Mountain Bicycles with suspension are again great at what they do, but not great at touring as you loose a fair bit of cyclist effort into the suspension. Modern suspension systems limit the loss, but now we are getting complicated about something that I don’t necessarily need and I’d really like to keep things simple – less maintenance and less things to break. Mountain bicycle frames without suspension and cross country frames are worth considering, and so it would come down to geometry. Often these bicycles use 26 inch wheels and so are unlikely to have toe over lap issues. There is a category of MTB called Monster Cross that looks interesting – My explanation of it would be cross country touring. What I end up with could be classed at the light-weight end of this spectrum if I go with a MTB frame.

Touring Bicycles are built for comfort, efficiency and carrying weight – but not necessarily speed. They can be tweaked for cross country episodes – but aren’t a serious mountain vehicle. They have slightly more relaxed geometry and often these bicycles have 700c wheels. Touring bicycles have a nice utilitarian look about them, and they are usually pretty high quality bicycle builds with lots of thought and design invested in them – and this brings up to randonneuring.

Randonneuring is essentially touring as a sport/ passtime. Very long distance events where you have a time limit, but not necessarily a winner. Just people who have finished. Because these events are usually long, over various terrain, and riders are expected to cater for themselves, cyclists usually have water, food, clothing, lighting systems, etc on their bicycles – It’s a touring picnic thing, and you have to be home by the time the light poles come on in the street (as per mum’s request). So what is all this about? With this sort of organised picnic trip comes technology. Randonneuring bicycles are gaining in popularity and there is an interesting history of frame design that goes along with the sport.

When touring, I’ve shied away from carrying loads on the front wheel because the extra weight has a detrimental affect on the handling. It just didn’t feel right. I have always gone with rear panniers and racks, and when things got heavy, I opted for a bob trailer. Well through Randonneuring I’ve come across low trail geometry bicycles. The trail is the amount of distance there is between the point on the ground following a straight line from the head tube angle, to the point on the ground that is at the centre of the contact patch for the wheel. As the trail decreases your handling quickens, and weight transfer across the centre plane of the bike is less pronounced. Low trail geometry is something that was used with ye olde cycle couriers of the 40’s and 50’s transporting loads of newspapers or whatever. Anyway this is now finding it’s way into the randoneuring community, and by this route back into cycling generally. Joshua Putnam describes Bicycle Steering Geometry very nicely on his site. Velo Orange have a very nice frame called the polyvalent¬† that uses low trail geometry here.

The longer the chain stays the more they flex – so the more of your pedal power goes into them. You find track bikes have chain stays only long enough to accommodate the rear wheel. Whereas touring bikes will have longer chain stays to use the flex to absorb road vibration and bumps.

In summary – I am interested in low trail geometry, but am not sure how much load I would actually put on the front of the bike. If I was getting a custom frame I would probably be looking for something at the low end of ‘mid-trail’ or the high end of ‘low trail’ – say 45-55mm.

What about aesthetics? I like the classic straight top tube, and am leaning away from oversized tubing. In a word – classic.

Frame Materials are pretty important to the feel of the bike so I thought I’d include this in my rambling thoughts about my bicycle of the future.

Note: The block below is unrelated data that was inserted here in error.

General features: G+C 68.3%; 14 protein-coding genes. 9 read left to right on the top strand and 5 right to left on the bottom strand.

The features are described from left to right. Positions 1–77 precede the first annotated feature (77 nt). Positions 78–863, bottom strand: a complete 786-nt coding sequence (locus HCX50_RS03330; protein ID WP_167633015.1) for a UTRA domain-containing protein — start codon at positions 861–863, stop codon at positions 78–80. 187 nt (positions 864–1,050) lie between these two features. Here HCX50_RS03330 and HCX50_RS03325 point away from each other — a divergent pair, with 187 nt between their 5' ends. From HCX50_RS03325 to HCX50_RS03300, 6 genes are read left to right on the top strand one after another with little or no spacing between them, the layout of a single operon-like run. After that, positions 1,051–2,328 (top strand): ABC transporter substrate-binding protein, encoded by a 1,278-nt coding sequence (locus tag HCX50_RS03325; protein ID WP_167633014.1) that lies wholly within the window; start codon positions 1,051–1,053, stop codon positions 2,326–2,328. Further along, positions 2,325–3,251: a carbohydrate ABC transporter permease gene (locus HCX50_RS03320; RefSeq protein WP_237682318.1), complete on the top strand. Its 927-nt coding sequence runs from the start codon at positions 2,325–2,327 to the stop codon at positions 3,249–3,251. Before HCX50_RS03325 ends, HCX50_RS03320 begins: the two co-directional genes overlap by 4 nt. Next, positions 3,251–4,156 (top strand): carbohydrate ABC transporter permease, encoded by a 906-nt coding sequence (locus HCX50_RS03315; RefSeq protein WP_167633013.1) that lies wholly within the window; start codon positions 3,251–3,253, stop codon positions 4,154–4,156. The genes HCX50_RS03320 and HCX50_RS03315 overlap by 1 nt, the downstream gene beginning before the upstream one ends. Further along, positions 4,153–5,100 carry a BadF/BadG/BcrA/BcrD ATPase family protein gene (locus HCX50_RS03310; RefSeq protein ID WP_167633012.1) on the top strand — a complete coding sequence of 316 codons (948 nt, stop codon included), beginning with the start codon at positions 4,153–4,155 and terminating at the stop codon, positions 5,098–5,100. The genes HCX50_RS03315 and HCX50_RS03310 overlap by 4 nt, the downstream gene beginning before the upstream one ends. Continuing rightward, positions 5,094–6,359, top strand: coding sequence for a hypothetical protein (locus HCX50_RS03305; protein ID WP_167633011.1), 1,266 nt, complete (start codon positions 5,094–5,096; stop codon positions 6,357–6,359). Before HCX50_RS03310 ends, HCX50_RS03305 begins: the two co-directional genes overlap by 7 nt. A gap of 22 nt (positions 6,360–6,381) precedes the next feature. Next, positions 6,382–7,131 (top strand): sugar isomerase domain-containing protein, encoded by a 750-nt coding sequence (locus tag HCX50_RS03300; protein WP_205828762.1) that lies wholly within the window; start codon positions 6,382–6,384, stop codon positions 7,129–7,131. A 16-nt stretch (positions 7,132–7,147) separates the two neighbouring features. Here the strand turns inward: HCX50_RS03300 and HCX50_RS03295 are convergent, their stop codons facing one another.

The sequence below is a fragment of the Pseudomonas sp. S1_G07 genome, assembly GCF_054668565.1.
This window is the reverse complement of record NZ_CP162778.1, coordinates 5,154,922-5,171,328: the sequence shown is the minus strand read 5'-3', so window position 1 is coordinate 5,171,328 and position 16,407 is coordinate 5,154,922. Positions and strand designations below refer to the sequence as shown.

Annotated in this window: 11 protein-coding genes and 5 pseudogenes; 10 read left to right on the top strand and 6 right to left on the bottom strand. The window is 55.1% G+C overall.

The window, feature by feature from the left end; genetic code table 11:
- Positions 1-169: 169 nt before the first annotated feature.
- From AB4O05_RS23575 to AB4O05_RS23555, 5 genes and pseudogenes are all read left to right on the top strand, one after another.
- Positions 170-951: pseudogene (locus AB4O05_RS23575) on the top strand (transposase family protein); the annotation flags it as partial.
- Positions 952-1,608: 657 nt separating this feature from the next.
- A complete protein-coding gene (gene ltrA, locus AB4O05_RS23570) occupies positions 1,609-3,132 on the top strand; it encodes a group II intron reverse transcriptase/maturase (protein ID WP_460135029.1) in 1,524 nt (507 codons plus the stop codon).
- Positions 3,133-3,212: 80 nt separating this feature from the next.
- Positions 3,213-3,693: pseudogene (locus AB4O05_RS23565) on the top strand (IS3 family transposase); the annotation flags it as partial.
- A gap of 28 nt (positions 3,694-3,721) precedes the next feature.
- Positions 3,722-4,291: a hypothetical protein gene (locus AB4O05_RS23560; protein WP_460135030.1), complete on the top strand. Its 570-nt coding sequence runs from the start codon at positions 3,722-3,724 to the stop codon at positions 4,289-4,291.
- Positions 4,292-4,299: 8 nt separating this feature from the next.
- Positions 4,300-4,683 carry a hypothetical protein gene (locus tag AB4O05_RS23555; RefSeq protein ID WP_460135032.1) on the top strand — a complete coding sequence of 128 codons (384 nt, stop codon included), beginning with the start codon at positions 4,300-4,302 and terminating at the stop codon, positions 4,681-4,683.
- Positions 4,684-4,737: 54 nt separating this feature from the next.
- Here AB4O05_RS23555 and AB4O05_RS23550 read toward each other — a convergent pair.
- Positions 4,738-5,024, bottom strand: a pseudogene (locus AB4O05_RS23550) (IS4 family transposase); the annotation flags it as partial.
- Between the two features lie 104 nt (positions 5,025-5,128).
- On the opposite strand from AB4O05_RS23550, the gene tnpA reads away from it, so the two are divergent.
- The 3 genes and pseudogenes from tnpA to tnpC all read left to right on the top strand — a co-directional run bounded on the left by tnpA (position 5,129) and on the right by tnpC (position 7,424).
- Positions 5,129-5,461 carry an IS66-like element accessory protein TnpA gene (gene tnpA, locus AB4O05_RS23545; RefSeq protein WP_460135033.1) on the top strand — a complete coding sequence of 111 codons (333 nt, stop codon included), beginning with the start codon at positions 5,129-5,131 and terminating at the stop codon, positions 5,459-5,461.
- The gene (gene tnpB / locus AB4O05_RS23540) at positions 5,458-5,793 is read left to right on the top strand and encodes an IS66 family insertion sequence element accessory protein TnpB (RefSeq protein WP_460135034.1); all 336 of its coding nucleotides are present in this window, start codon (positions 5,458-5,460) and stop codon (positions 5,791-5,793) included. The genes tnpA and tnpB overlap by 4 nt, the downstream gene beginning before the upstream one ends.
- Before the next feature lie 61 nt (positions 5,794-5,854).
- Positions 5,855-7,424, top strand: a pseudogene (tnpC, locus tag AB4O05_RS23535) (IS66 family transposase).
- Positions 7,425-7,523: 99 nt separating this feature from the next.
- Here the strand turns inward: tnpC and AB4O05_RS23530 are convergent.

There is a good synopsis of materials on wikipedia so I won’t summarise it here but will make a few comments about what the metals mean to me in terms of frame material.

Aluminum
Aluminium is light, strong and relatively corrosion resistant, but fatigues over time. When fracturing etc appears it is not an easy repair job. For me its defining quality is stiffness – If I were to go with aluminum I would consider a suspension seat post. I am trying to think long term with the bicycle frame, and give it’s propensity for fatigue fractures, I think aluminium probably isn’t what I am after.

Steel
Steel as far as I know is heavier, less corrosion resistant and relatively hard. It is strong, but has a subtle flexibility to it. High quality frames are usually alloys and widely used in many cycling applications. There is some debate about frame materials as you might expect and some believe that a lugged steel frame offers a great deal in terms of ‘feel’, durability, ease of repair, cost and aesthetics. It has a lot to offer someone looking to design a bicycle that will last many kms. Steel can and does rust and so stripping the frame and repainting may be required over the longer term.

Titanium
High strength, light, highly corrosion resistant, more flexible than steel, but difficult to weld and repair and high cost. I can’t be sure whether I am afflicted with a lust for titanium beyond the good properties of the metal, but a Ti frame would be very nice indeed. It’s defining feature for me is high corrosion resistance, feather weight and a supple ride…Hmmmm

Carbon Fibre
Super light, Stiff or supple depending on the design, corrosion free, but strong only for the forces it is designed for. Crash or crush the frame and it’s good night! Too risky considering it’s price, and my potential application. This material is for well sponsored athletes, not me.

Very quickly in summary I reckon that Steel and Titanium are the likely candidates here. The decision will be about price and how long I intend to have the bicycle. Something that lasts a long time is good value if you get enough use out of it. My only apprehension about Ti is that it may be hard to repair, but would I repair a damaged frame – or get a new one? In the case of steel a new frame would be affordable, however a new Ti frame may not, so steel is probably my first choice.

I haven’t forgotten bamboo and plastic as materials, but I’m not seriously considering them for a long term, reliable bicycle. Making a bike out of Bamboo would be fun – but it’s not at the top of my list of things to do right now. If I had the time, it might be an interesting way to get acquainted with frame geometry and strength.